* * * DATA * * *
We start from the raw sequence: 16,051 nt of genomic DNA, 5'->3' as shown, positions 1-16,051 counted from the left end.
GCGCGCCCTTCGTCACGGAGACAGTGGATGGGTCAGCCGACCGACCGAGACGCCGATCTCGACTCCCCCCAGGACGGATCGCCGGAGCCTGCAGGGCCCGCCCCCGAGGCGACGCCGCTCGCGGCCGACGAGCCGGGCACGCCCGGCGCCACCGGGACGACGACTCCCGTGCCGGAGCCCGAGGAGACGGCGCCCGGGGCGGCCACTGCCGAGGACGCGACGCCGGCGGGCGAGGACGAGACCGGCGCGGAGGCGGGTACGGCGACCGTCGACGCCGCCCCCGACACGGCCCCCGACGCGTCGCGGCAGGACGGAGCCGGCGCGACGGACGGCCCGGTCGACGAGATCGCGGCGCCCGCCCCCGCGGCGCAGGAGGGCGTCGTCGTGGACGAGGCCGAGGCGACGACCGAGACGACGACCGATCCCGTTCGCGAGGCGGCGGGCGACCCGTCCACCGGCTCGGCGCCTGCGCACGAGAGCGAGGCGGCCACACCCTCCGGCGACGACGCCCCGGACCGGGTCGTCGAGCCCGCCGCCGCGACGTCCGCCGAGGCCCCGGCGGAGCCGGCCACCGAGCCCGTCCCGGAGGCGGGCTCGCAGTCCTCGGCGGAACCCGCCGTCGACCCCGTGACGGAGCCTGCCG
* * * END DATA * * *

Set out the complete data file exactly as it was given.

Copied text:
We start from the raw sequence: 16,051 nt of genomic DNA, 5'->3' as shown, positions 1-16,051 counted from the left end.
GCGCGCCCTTCGTCACGGAGACAGTGGATGGGTCAGCCGACCGACCGAGACGCCGATCTCGACTCCCCCCAGGACGGATCGCCGGAGCCTGCAGGGCCCGCCCCCGAGGCGACGCCGCTCGCGGCCGACGAGCCGGGCACGCCCGGCGCCACCGGGACGACGACTCCCGTGCCGGAGCCCGAGGAGACGGCGCCCGGGGCGGCCACTGCCGAGGACGCGACGCCGGCGGGCGAGGACGAGACCGGCGCGGAGGCGGGTACGGCGACCGTCGACGCCGCCCCCGACACGGCCCCCGACGCGTCGCGGCAGGACGGAGCCGGCGCGACGGACGGCCCGGTCGACGAGATCGCGGCGCCCGCCCCCGCGGCGCAGGAGGGCGTCGTCGTGGACGAGGCCGAGGCGACGACCGAGACGACGACCGATCCCGTTCGCGAGGCGGCGGGCGACCCGTCCACCGGCTCGGCGCCTGCGCACGAGAGCGAGGCGGCCACACCCTCCGGCGACGACGCCCCGGACCGGGTCGTCGAGCCCGCCGCCGCGACGTCCGCCGAGGCCCCGGCGGAGCCGGCCACCGAGCCCGTCCCGGAGGCGGGCTCGCAGTCCTCGGCGGAACCCGCCGTCGACCCCGTGACGGAGCCTGCCG